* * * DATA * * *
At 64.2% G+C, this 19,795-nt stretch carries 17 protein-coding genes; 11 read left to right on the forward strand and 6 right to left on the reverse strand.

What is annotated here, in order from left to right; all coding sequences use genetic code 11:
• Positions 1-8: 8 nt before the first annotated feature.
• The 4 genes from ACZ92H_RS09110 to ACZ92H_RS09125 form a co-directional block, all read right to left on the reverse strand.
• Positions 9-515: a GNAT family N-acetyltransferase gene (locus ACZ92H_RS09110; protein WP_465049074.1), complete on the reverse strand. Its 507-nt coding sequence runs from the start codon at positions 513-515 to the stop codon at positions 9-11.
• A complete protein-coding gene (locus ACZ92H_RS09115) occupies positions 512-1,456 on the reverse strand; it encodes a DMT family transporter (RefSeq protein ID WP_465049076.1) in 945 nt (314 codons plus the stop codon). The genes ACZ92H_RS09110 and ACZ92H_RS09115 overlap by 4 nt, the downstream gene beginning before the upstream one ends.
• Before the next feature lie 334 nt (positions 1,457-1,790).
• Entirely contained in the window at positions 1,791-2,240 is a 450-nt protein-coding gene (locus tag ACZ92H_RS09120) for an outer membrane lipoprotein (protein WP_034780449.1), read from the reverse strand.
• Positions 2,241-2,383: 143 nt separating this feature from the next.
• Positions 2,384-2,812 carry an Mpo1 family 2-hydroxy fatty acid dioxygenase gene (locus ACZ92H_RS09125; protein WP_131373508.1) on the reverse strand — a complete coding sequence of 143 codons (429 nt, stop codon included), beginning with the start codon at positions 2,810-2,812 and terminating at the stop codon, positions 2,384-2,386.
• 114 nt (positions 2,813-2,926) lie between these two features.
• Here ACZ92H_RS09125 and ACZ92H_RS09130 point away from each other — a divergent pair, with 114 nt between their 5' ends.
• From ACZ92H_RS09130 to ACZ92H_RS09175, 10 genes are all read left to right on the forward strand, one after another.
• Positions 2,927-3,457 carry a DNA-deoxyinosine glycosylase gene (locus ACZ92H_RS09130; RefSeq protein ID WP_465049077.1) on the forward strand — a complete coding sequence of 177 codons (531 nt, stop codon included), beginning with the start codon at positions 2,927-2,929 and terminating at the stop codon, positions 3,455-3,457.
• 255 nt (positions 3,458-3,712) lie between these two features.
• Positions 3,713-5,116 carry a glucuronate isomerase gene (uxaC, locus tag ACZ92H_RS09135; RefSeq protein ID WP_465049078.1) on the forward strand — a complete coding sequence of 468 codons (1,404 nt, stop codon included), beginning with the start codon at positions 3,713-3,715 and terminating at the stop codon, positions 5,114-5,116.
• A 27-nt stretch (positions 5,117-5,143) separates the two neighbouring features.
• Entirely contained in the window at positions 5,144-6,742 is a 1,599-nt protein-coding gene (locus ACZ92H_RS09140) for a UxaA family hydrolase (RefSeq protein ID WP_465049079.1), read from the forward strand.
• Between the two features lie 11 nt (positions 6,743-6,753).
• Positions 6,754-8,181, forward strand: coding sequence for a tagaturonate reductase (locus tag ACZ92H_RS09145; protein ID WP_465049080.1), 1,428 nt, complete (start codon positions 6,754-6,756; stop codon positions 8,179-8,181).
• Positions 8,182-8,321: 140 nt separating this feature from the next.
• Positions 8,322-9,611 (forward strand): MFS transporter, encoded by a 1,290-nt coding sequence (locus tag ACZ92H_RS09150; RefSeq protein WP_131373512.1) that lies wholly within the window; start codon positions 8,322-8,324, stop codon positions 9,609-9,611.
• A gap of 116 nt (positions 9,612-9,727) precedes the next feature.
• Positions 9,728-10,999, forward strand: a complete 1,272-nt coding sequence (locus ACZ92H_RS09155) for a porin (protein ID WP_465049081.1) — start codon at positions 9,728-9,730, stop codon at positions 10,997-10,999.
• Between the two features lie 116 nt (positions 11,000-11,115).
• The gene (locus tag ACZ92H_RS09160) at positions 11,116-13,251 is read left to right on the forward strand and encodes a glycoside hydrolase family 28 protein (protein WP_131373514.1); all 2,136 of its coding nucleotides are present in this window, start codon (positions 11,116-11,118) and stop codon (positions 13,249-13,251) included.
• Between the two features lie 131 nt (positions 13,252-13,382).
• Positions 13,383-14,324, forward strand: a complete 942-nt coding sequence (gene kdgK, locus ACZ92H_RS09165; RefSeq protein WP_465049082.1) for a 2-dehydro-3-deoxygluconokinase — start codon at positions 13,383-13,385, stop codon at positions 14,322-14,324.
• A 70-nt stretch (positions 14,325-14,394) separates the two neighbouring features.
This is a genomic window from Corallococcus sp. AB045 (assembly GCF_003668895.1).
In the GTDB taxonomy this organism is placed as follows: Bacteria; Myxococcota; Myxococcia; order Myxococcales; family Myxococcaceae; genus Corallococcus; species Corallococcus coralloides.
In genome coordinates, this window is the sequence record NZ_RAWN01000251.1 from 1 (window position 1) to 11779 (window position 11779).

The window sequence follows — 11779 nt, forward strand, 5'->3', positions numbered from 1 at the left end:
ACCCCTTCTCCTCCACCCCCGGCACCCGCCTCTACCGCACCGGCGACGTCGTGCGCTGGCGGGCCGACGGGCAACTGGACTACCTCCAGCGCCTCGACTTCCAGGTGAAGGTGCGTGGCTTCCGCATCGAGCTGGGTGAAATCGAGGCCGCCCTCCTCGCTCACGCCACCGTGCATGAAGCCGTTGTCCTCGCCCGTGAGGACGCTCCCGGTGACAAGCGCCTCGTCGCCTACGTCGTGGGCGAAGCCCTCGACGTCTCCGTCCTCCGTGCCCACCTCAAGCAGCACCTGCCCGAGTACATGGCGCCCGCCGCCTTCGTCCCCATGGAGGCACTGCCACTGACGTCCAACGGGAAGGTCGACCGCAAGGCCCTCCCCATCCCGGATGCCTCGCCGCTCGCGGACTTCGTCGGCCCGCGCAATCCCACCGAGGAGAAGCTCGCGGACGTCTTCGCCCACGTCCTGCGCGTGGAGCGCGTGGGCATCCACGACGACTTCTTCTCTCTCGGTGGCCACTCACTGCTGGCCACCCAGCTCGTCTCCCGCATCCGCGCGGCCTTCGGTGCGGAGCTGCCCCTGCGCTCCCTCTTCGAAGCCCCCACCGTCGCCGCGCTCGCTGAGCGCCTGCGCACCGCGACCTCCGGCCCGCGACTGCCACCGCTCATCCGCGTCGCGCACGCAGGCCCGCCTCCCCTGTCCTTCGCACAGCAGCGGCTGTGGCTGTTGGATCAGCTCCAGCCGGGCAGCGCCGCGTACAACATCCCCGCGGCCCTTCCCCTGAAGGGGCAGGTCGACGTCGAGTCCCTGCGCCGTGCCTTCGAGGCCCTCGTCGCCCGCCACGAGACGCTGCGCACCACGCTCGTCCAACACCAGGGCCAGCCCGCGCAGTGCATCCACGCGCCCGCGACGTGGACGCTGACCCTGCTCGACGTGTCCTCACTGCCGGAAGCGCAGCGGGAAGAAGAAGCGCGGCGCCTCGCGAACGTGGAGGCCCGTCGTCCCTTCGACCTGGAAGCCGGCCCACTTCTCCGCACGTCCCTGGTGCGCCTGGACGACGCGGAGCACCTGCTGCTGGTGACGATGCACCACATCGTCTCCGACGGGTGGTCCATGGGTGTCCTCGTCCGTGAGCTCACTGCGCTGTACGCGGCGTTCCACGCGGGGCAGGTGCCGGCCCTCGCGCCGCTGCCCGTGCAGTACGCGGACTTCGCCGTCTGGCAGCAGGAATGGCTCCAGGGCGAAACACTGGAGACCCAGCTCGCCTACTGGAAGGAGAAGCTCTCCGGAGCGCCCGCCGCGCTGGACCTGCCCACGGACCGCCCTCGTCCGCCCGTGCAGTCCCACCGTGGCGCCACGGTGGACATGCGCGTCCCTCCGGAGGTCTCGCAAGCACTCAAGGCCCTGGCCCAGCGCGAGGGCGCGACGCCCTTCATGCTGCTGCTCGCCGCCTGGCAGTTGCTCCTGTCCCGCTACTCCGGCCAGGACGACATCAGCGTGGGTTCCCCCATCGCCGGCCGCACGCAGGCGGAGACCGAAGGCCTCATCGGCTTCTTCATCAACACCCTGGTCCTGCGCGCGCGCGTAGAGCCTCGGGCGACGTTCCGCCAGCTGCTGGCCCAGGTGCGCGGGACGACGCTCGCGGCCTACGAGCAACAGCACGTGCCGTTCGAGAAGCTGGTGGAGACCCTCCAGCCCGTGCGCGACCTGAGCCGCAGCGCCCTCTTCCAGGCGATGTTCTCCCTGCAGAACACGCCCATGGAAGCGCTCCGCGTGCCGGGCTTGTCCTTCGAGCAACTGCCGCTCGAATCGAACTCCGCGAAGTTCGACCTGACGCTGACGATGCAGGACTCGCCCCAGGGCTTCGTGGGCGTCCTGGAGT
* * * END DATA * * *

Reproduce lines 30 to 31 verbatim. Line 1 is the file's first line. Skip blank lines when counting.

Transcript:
This is a genomic window from Corallococcus sp. AB045 (assembly GCF_003668895.1).
In the GTDB taxonomy this organism is placed as follows: Bacteria; Myxococcota; Myxococcia; order Myxococcales; family Myxococcaceae; genus Corallococcus; species Corallococcus coralloides.